Life Under the Weight of Opportunity Cost
17 Jul 2016, 4:30 a.m. (updated: 17 Jul 2016, 4:42 a.m.)
This is a self-reflective post, interesting mostly if you want to understand what goes on inside my head these days. There’s no practical knowledge to be gained from it, no commentary on politics, popular culture. It’s meta.
I’m sitting on the porch in California, it's a nice summer Saturday morning. I can see water, lots of green, there’s a hutton’s vireo on a tree next to me. It’s quiet, just the bird's song, the wind, some children playing in a very distant background. Every once in a while a single car or bicycle passes. Occasionally, you can hear a small airplane flying above, there’s an airport nearby where rich people keep their cirruses and other similar small airplanes.
For a long time I was waiting for a perfectly calm and quiet moment. One where I can try a look at my life from a grand perspective. I realize now that this is it. It’s calm, it’s peaceful. I can feel the warmth of the sun shining on my bare feet as the dry wood of the porch starts heating up. There isn’t going to be a moment anytime soon where the circumstances are more suited towards this, more perfect. In a typical procrastinator’s fashion, I get up to take the empty coffee cup away. I pour myself a glass of iced tea, in case I need a drink while pondering life. Even though this background description doesn’t directly touch on anything of substance, my mind is already working on it in the background.
For the last three weeks, I’ve been home alone. My family is on vacation to Europe. I’ve been enjoying a form of vacation myself, even though I’ve been plenty busy. At Facebook, my small team starts picking up steam. At home, I completed my synthesizer recording setup and have been playing with it for long hours after work. This admittedly caused me to become chronically tired during the day, so I decided to cut down on this. Maybe structure that time better. I need a plan on what I want to get out of it. But that’s a subject for a different note. This time I want to talk about some insight that my time alone unearthed.
The Good, The Bad, and The Ugly
I am not unhappy being on my own. I am incomplete and I want to get reunited with my family. I’d do it tomorrow if that were possible. I do wonder what my boy is up to, I do miss my significant other’s presence. But by myself, I am not unhappy. This quiet time lets me observe the undertones of my personality better, see it all, the good, the bad, and the ugly.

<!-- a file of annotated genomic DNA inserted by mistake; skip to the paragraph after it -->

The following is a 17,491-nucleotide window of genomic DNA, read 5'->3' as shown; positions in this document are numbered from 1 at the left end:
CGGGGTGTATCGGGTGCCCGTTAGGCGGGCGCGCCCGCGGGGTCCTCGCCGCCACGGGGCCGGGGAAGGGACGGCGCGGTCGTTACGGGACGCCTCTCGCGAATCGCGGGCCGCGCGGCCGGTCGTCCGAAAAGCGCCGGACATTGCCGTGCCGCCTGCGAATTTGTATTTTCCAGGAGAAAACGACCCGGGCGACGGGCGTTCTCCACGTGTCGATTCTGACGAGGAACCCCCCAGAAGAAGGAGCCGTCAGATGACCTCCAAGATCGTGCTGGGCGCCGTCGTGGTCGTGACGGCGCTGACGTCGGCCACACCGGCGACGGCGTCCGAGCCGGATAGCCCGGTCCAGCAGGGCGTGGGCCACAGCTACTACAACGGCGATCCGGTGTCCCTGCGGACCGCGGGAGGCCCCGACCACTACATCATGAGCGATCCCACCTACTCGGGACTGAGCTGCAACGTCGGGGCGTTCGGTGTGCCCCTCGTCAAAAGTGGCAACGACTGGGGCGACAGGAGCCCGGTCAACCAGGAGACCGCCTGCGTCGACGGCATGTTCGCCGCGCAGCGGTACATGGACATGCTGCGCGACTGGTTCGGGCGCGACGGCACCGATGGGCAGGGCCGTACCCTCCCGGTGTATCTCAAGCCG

For the good, I am slowly creating order in my surroundings. The house is cleaner, low-hanging fruit is being plucked one after another. Another month and I will probably have my shelves and drawers labelled. When a family I know stopped by with a surprise visit, I was fully prepared to host them without any additional work. I wish to do this with my mental state as well. That won’t happen overnight. Cleaning up the physical space around me took time, I did things one by one, often with long periods of “non-doing” in-between. This was not forced. I enjoy this part of myself, I can build upon it. In this sense, I am discovering that I have a strong need for order in my life. There’s something in it that is very satisfying. It lets me relax, it lets me focus.
For the bad, I notice how often my word is useless. I keep making promises that I don’t keep, not even to myself. Sometimes they cannot be kept due to time constraints or excessive optimism on my part. More commonly though, I simply forget (a terrible thing to say to someone I failed, I know) or drop the ball due to lack of order in my mental space. I don’t fail at promises due to ill will. There’s just so much concurrent responsibility I have to deal with that my subconscious shuts down from being overwhelmed by it all. And so I succumb to waves of activity, in one direction at a time. As much as I believe that some structure will help me become more trustworthy, I think ultimately I can only succeed by cutting down on commitments. I have to limit them, just as with what I did with my information streams.